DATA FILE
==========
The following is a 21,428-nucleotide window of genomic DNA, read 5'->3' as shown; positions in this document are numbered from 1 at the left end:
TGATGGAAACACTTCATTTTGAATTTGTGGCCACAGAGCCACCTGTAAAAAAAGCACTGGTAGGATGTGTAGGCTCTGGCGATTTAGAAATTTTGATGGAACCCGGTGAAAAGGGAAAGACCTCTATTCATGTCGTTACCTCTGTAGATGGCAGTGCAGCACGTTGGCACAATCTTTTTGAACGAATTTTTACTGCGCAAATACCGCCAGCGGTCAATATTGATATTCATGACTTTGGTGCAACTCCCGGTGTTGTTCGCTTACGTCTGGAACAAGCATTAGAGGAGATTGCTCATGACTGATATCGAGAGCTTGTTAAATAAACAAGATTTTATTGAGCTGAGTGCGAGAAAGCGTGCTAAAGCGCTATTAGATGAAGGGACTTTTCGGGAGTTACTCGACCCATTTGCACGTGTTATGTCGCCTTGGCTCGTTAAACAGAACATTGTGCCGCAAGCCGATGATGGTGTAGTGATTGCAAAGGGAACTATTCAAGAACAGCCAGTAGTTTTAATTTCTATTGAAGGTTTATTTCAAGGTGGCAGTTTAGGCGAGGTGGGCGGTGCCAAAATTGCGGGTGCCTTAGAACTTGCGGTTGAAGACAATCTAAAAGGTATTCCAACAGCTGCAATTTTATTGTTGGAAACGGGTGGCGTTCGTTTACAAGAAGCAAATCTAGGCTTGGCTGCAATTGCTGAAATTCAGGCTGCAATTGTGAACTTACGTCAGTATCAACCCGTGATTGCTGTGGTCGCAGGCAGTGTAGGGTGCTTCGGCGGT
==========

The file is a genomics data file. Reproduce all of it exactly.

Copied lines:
The following is a 21,428-nucleotide window of genomic DNA, read 5'->3' as shown; positions in this document are numbered from 1 at the left end:
TGATGGAAACACTTCATTTTGAATTTGTGGCCACAGAGCCACCTGTAAAAAAAGCACTGGTAGGATGTGTAGGCTCTGGCGATTTAGAAATTTTGATGGAACCCGGTGAAAAGGGAAAGACCTCTATTCATGTCGTTACCTCTGTAGATGGCAGTGCAGCACGTTGGCACAATCTTTTTGAACGAATTTTTACTGCGCAAATACCGCCAGCGGTCAATATTGATATTCATGACTTTGGTGCAACTCCCGGTGTTGTTCGCTTACGTCTGGAACAAGCATTAGAGGAGATTGCTCATGACTGATATCGAGAGCTTGTTAAATAAACAAGATTTTATTGAGCTGAGTGCGAGAAAGCGTGCTAAAGCGCTATTAGATGAAGGGACTTTTCGGGAGTTACTCGACCCATTTGCACGTGTTATGTCGCCTTGGCTCGTTAAACAGAACATTGTGCCGCAAGCCGATGATGGTGTAGTGATTGCAAAGGGAACTATTCAAGAACAGCCAGTAGTTTTAATTTCTATTGAAGGTTTATTTCAAGGTGGCAGTTTAGGCGAGGTGGGCGGTGCCAAAATTGCGGGTGCCTTAGAACTTGCGGTTGAAGACAATCTAAAAGGTATTCCAACAGCTGCAATTTTATTGTTGGAAACGGGTGGCGTTCGTTTACAAGAAGCAAATCTAGGCTTGGCTGCAATTGCTGAAATTCAGGCTGCAATTGTGAACTTACGTCAGTATCAACCCGTGATTGCTGTGGTCGCAGGCAGTGTAGGGTGCTTCGGCGGT